2. My confidence has been shaken by some negative event or influence on my life
3. I now feel insecure and unsure of myself and need a person or idea to fill this void
4. In my own haste to feel better about myself, I will latch onto the first thing that comes around
5. Aha! I have found something! This something gives me special knowledge that other people don’t have, everyone should listen to me!
Or maybe this:
1. I have an idealized view of my childhood. My childhood and the era it took place in is somehow better than all the other childhoods and eras that have ever been experienced by anyone
2. Something awful happened which destroyed my childhood. Now I am sad
3. Therefore, everything from my childhood is “good” and everything outside of or after it is “bad”
4. I am incapable or unwilling to take responsibility for any of this
5. Therefore, I must make everyone else suffer
These are certainly not the only examples out there. Nor are these two “types” mutually exclusive, as many people simultaneously carry the symptoms of both. But again, I want to stay away from easy targets like 9/11 conspiracy theorists, or people who think magic is real. I’ll save that for another article. To come back to the territory of this website, how does self-pity play out politically? I know what some of you are thinking:
- “Oh I know what you’re talking about Drew; you’re going after all those wussy, cry-baby, socialist, fascist, communist Liberals who are trying to destroy America!”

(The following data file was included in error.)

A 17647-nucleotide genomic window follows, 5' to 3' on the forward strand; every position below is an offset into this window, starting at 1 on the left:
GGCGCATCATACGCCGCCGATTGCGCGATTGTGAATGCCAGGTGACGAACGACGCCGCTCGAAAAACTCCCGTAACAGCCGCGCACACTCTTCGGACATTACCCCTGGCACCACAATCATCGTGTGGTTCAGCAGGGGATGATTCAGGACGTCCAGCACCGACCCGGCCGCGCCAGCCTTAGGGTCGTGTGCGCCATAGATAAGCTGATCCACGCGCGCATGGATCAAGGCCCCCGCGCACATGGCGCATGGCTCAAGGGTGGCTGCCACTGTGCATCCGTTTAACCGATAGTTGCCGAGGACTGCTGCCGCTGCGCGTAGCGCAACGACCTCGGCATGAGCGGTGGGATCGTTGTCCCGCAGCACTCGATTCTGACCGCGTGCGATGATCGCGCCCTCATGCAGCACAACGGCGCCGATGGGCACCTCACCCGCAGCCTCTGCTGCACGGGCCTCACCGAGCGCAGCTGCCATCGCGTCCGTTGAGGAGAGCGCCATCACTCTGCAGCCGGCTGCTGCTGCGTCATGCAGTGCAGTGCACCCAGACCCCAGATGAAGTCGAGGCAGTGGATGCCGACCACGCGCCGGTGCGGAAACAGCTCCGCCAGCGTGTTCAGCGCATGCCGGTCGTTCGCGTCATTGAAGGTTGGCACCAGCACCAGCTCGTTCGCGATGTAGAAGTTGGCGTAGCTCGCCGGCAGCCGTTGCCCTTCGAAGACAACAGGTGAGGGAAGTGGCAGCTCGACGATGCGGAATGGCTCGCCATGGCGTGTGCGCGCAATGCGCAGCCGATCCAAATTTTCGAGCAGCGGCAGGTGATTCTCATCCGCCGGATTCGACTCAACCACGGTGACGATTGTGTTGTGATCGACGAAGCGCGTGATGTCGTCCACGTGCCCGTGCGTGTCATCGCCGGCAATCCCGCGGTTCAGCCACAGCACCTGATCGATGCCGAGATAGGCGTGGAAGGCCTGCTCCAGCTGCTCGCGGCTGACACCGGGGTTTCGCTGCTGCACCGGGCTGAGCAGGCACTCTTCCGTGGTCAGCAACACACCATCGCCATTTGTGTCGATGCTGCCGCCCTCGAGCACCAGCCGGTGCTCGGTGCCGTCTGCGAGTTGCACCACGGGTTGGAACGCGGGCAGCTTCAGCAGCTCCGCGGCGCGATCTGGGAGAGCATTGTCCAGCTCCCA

Or perhaps something more like this:
- “Yes! Drew’s going to take on all those mean, ignorant, racist, homophobic tea-party people! I’m so glad he’s doing this, I find them so offensive!”
Well then…where to begin?
In the case of the political left, it is true that after the assassination of President Kennedy, there was a strong sense of loss or even fatalism among American liberals. Despite the astounding achievements of the 1964 Civil Rights Act, Medicare, and other important pieces of legislation, that insecurity among liberals lingered, long after the 60’s ended. This led to a balkanization of the liberal agenda, saddled with conflicts of interest among its various constituent groups, tied down by identity politics and political correctness. From the initial seeds of self-pity there emerged two phenomena. One comes in the form of radical leftists who, through their own insecurity and self-hatred, have become ambivalent about defending secularism and liberal democracy. The other emerges in what Arthur Schlesinger referred to as “dough-faced progressivism”, the types who always seem so eager to get “offended” by people who question them, while failing to provide a robust case for their own positions. And so a number of superstitions endure on the left, like the lost promise of JFK’s Camelot or that the real problem with the Great Society was that it didn’t go far enough. Apparently you’re not even allowed to call yourself a liberal or a social democrat anymore. No, you have to be a “progressive”. Granted, the last Democrat who ran as a self-described liberal was Michael Dukakis…and you know how well THAT worked out.